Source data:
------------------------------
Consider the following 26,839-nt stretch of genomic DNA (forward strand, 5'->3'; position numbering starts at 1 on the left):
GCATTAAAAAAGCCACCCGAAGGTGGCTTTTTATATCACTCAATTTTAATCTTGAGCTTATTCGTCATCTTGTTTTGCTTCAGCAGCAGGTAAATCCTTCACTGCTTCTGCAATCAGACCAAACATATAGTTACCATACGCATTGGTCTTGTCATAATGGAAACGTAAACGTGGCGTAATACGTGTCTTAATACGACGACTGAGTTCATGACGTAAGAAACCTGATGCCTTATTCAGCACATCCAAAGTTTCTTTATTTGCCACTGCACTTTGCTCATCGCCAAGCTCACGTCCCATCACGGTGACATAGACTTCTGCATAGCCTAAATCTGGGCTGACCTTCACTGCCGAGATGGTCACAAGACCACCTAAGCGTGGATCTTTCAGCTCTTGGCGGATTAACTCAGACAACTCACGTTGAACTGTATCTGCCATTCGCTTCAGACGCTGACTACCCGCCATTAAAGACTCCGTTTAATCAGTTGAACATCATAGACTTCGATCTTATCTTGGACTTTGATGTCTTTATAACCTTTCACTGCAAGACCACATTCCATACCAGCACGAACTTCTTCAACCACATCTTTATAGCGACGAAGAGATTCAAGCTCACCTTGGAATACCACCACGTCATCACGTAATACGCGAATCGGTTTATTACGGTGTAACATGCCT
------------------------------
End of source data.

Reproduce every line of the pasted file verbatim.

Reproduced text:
Consider the following 26,839-nt stretch of genomic DNA (forward strand, 5'->3'; position numbering starts at 1 on the left):
GCATTAAAAAAGCCACCCGAAGGTGGCTTTTTATATCACTCAATTTTAATCTTGAGCTTATTCGTCATCTTGTTTTGCTTCAGCAGCAGGTAAATCCTTCACTGCTTCTGCAATCAGACCAAACATATAGTTACCATACGCATTGGTCTTGTCATAATGGAAACGTAAACGTGGCGTAATACGTGTCTTAATACGACGACTGAGTTCATGACGTAAGAAACCTGATGCCTTATTCAGCACATCCAAAGTTTCTTTATTTGCCACTGCACTTTGCTCATCGCCAAGCTCACGTCCCATCACGGTGACATAGACTTCTGCATAGCCTAAATCTGGGCTGACCTTCACTGCCGAGATGGTCACAAGACCACCTAAGCGTGGATCTTTCAGCTCTTGGCGGATTAACTCAGACAACTCACGTTGAACTGTATCTGCCATTCGCTTCAGACGCTGACTACCCGCCATTAAAGACTCCGTTTAATCAGTTGAACATCATAGACTTCGATCTTATCTTGGACTTTGATGTCTTTATAACCTTTCACTGCAAGACCACATTCCATACCAGCACGAACTTCTTCAACCACATCTTTATAGCGACGAAGAGATTCAAGCTCACCTTGGAATACCACCACGTCATCACGTAATACGCGAATCGGTTTATTACGGTGTAACATGCCT